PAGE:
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I laid on the bathroom floor, crying. My last pregnancy was one of the lowest points of my life. Logically, I knew I had many things in life to be grateful for—a wonderful husband and kids, a baby on the way, and an overall comfortable life and home. Except for one thing: I was severely depressed.

I had not experienced depression until I started having children. I experienced prenatal depression with my first and subsequent pregnancies, which then became postpartum depression after birth, and never quite went away, although things improved with treatment.

My third pregnancy was hell. I was already taking antidepressants before I got pregnant (approved by my doctor), but I experienced a significant change in my mental health when I was 12 weeks along. I suddenly plunged into a level of darkness that I never knew. Getting through each day became harder and harder and I eventually hit my breaking point.

I wanted to die.

The thought of being free from that pain consumed my thoughts.

The pain I felt was so real. It was an emotional and mental pain that went so deep that I could physically feel it. It felt like an immense weight that was crushing me. The only thing I could do was lay on the floor and cry. And cry. And cry. Every day. With no end in sight.

I wondered why this had to happen to me. There was no “reason” for the depression. Yet it was there. The reality of having to endure it again and again made my heart so heavy.

I did not think I could go on.

A lot of people are very judgmental when discussing the concept of a mother who is suicidal. There is so much misunderstanding of mental health disorders. So I’m here to tell you what it actually feels like to be in a place where you truly love your children, but still feel like you want to die.

It feels like the kids will be better off without you.

It feels like constant failure.

It is wanting an accident to happen to you so you don’t have to feel guilty for leaving them.

It is deep shame for not being the mother that you always thought you would be, and that your children are forced to suffer because of you.

It is hurting so badly that suicide feels like the only thing extreme enough to communicate to others how much pain you are actually in.

It is knowing that your children are seeing the worst parts of you and worrying that you are messing them up for life.

It is wanting to die in your sleep.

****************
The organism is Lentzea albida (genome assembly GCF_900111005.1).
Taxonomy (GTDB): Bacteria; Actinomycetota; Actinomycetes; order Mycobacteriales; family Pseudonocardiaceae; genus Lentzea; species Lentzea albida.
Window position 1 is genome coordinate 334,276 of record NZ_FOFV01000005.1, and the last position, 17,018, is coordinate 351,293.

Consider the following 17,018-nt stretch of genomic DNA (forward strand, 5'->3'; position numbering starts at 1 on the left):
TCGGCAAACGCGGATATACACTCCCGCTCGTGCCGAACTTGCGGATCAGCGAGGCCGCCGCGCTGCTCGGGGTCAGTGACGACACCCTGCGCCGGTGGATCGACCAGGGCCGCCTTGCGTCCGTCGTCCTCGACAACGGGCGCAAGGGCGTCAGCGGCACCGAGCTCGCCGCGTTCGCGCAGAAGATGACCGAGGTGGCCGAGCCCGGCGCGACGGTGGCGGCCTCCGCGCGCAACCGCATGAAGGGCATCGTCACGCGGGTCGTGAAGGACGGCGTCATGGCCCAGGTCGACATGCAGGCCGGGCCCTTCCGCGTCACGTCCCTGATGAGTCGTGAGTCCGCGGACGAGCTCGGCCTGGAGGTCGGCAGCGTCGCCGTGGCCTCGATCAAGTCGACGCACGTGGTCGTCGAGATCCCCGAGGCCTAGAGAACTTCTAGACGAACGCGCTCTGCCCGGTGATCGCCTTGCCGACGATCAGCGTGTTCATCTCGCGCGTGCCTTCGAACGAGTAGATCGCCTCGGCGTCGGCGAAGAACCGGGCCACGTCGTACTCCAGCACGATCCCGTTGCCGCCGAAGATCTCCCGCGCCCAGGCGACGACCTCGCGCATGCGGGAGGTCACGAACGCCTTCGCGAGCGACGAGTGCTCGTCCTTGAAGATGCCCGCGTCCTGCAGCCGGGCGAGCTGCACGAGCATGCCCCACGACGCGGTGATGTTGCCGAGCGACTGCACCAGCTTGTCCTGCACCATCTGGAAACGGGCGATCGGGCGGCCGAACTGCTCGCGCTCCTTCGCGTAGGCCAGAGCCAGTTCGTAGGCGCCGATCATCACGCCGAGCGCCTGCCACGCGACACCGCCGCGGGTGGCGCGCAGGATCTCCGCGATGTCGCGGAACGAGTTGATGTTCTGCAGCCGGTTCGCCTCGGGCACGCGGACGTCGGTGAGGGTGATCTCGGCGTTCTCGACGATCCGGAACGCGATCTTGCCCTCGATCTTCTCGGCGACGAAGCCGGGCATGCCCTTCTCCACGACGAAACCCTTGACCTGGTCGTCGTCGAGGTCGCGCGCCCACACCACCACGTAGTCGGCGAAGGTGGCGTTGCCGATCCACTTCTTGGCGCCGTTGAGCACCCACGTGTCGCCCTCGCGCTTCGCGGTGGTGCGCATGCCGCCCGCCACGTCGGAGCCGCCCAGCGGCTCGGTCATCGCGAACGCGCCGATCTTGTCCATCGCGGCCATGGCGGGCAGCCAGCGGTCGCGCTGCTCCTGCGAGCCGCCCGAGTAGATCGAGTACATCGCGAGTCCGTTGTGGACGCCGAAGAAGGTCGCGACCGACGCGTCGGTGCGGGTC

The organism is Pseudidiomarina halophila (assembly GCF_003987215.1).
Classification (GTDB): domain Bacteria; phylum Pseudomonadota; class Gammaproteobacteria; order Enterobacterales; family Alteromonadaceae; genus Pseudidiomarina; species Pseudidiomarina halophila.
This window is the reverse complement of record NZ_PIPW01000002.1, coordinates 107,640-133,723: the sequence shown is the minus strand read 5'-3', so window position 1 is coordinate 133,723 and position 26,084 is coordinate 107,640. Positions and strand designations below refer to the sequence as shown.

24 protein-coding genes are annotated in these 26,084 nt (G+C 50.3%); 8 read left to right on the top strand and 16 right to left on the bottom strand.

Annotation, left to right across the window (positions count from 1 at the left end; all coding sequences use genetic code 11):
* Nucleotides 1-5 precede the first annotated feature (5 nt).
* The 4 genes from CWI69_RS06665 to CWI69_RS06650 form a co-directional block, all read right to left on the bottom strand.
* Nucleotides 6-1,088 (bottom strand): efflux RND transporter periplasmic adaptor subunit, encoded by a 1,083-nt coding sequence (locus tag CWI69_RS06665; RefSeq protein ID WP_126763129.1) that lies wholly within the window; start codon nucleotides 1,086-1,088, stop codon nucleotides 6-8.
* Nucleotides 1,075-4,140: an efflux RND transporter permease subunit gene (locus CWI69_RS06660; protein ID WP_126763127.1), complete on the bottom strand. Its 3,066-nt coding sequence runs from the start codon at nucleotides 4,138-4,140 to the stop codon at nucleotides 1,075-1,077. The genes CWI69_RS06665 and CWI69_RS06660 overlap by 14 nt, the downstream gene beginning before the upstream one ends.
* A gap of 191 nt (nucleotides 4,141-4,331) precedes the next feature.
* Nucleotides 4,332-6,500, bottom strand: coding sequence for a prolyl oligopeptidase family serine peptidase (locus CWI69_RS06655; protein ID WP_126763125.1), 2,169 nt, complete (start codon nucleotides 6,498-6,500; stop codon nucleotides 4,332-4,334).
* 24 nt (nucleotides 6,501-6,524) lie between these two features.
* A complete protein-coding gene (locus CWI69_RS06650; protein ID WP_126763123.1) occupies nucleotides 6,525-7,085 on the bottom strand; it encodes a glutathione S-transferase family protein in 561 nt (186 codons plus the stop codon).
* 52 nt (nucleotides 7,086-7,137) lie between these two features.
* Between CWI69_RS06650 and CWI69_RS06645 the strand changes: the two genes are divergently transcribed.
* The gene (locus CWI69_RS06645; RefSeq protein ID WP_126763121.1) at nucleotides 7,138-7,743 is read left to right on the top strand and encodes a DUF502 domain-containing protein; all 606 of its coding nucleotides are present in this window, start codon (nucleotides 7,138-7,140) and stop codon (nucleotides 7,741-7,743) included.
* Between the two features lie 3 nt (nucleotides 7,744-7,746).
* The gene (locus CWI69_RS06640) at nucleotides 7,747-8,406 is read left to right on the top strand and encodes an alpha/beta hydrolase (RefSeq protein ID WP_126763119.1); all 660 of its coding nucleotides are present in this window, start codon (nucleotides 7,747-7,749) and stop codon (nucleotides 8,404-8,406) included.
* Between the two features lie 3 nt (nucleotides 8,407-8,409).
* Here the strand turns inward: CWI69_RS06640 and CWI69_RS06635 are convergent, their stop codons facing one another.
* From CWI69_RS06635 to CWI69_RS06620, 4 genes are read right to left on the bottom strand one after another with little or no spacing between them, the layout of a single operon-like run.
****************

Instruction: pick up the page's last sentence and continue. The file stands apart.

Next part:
It isn’t that you don’t want life to get better, but that you don’t see how it possibly can and you simply want the pain to stop.

It is deep empathy and understanding for people who have committed suicide.

It feels like a complete separation from the person you once were. That person is already dead.

It is feeling like you are living in a stranger’s body.

It is trying to look forward into your life 50 years and knowing that you cannot continue life this way.

It is knowing that something is deeply wrong because you have no desire to see your future grandchildren.

It is a level of tiredness and exhaustion that you never knew.

It is torture.

Plain and simple.

It is also . . . 

Knowing that you need to ask for help, and slowly taking a baby step forward.

It is deciding you want to live.

It is fear that you will be thought less of, or that others will think you don’t deserve to be a mother.

It is leaning on your support system with the fragile hope that while you are falling, someone will catch you.

It is looking into your children’s eyes and seeing their innocence, and knowing that you want to protect that innocence as long as possible.

It is accepting mistakes and starting over.

It is about second chances.

It is knowing that the storm changed you. It damaged you; it hurt you.

But you survived.

It is now three years later, and I have three beautiful children who are thriving—and their mom is, too! I learned so much from this experience and the process of picking the pieces up, slow as it may have been. I am humbled that I have another chance at motherhood. I know I will never be perfect, and I will likely struggle in some form or another the rest of my life. I have accepted that.

I will fail. I will fall. But I will also get back up and try again. As many times as it takes.

Because I will not give up. And neither should you.

You may also like:

I Made PB&J Sandwiches, Then Got in the Car to Die

New Mom Takes Her Own Life After Silent Battle With Postpartum Depression: Why All Of Us Must Share Her Friend’s Plea

There’s a Monster Lurking in the Quiet Shadows of Motherhood

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Kristen Gardiner

Kristen recently moved to the Dallas area with her husband and three wild and crazy boys, ages 9, 7, and 4. She is a stay-at-home mom who loves Whataburger, Real Housewives, Diet Coke and being an active member of the LDS Church. Kristen has a Bachelor's degree in Marketing from Texas A&M and an M.B.A. from Texas A&M-Corpus Christi. Kristen is also a certified Child Passenger Safety Technician and has a passion for contributing hands-on car seat education to the community. You can read more car seat tips on her blog: Driving Mom Crazy.

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